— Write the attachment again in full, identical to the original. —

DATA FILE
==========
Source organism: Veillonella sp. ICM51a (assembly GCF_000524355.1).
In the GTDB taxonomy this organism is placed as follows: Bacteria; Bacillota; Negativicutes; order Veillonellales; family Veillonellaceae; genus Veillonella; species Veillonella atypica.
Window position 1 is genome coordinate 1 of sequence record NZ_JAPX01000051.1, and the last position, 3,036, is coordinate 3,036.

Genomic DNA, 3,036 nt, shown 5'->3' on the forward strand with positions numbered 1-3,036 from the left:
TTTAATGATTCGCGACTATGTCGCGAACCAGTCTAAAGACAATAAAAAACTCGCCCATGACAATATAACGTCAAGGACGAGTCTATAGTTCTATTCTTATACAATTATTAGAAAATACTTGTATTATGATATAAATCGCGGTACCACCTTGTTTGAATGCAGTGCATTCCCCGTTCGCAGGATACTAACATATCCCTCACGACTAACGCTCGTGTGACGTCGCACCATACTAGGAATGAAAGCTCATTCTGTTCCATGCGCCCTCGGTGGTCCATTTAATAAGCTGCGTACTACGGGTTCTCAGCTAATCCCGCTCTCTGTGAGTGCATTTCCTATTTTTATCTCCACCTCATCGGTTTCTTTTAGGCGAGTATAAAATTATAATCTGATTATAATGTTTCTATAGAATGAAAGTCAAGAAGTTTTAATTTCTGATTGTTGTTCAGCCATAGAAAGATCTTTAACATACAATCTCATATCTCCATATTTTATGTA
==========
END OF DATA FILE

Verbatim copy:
Source organism: Veillonella sp. ICM51a (assembly GCF_000524355.1).
In the GTDB taxonomy this organism is placed as follows: Bacteria; Bacillota; Negativicutes; order Veillonellales; family Veillonellaceae; genus Veillonella; species Veillonella atypica.
Window position 1 is genome coordinate 1 of sequence record NZ_JAPX01000051.1, and the last position, 3,036, is coordinate 3,036.

Genomic DNA, 3,036 nt, shown 5'->3' on the forward strand with positions numbered 1-3,036 from the left:
TTTAATGATTCGCGACTATGTCGCGAACCAGTCTAAAGACAATAAAAAACTCGCCCATGACAATATAACGTCAAGGACGAGTCTATAGTTCTATTCTTATACAATTATTAGAAAATACTTGTATTATGATATAAATCGCGGTACCACCTTGTTTGAATGCAGTGCATTCCCCGTTCGCAGGATACTAACATATCCCTCACGACTAACGCTCGTGTGACGTCGCACCATACTAGGAATGAAAGCTCATTCTGTTCCATGCGCCCTCGGTGGTCCATTTAATAAGCTGCGTACTACGGGTTCTCAGCTAATCCCGCTCTCTGTGAGTGCATTTCCTATTTTTATCTCCACCTCATCGGTTTCTTTTAGGCGAGTATAAAATTATAATCTGATTATAATGTTTCTATAGAATGAAAGTCAAGAAGTTTTAATTTCTGATTGTTGTTCAGCCATAGAAAGATCTTTAACATACAATCTCATATCTCCATATTTTATGTA